However, less than three months later, government authorities have now made a compulsory choice of partner for IPSs. Under the Amendments Law, IPSs as well as credit organizations making funds transfers using IPCs must obtain operations and clearing services from the NPCS.14 Cooperation with the NPCS will be organized by the Bank of Russia and in accordance with NPCS rules adopted under its guidance. Both sets of documents have yet to be drafted or approved.
It would be logical for similar amendments also to be made to the current provisions of the NPS Law15allowing operators to engage foreign operations centers. Although these provisions will expire on July 1, 2016, at the moment there is a clear contradiction of the NPS Law, which will create additional questions for market participants.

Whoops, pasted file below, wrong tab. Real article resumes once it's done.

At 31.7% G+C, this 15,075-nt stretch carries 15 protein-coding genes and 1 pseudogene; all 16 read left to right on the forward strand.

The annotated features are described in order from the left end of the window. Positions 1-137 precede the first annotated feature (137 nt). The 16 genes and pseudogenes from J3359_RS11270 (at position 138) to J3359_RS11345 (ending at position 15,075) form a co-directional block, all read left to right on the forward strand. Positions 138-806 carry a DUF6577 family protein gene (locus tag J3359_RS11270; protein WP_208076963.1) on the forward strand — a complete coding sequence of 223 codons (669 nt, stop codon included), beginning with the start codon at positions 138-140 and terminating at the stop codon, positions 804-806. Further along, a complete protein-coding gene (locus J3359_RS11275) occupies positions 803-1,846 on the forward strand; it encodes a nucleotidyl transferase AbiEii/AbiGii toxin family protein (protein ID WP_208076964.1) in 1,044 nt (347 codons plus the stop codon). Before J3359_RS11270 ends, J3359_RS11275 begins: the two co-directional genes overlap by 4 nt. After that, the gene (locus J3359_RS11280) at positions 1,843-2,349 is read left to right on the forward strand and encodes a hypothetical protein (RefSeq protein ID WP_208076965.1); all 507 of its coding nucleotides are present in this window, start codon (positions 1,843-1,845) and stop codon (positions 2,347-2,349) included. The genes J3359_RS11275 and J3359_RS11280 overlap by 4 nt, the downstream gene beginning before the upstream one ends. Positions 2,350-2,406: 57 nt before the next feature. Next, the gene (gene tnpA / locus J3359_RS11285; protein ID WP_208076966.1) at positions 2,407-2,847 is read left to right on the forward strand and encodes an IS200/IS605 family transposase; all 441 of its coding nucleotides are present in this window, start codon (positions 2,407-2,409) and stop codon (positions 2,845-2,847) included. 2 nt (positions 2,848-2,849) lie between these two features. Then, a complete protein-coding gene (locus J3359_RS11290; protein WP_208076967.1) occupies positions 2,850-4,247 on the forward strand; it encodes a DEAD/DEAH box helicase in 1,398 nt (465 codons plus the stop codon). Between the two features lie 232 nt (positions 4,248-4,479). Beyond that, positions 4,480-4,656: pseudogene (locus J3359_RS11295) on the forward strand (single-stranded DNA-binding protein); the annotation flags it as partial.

The Amendments Law expressly provides that the operator of a payment system not deemed nationally important will not pay a security deposit provided it submits all instructions for funds transfers using IPSs in Russia to an NPCS operations and payment clearing centre by 31 March 2015.16 If this imperative condition is not met, the security deposit must be paid by 31 March 2015 with respect to transfers made from 1 January 2015 for which instructions are not submitted to an NPCS operations and payment clearing center.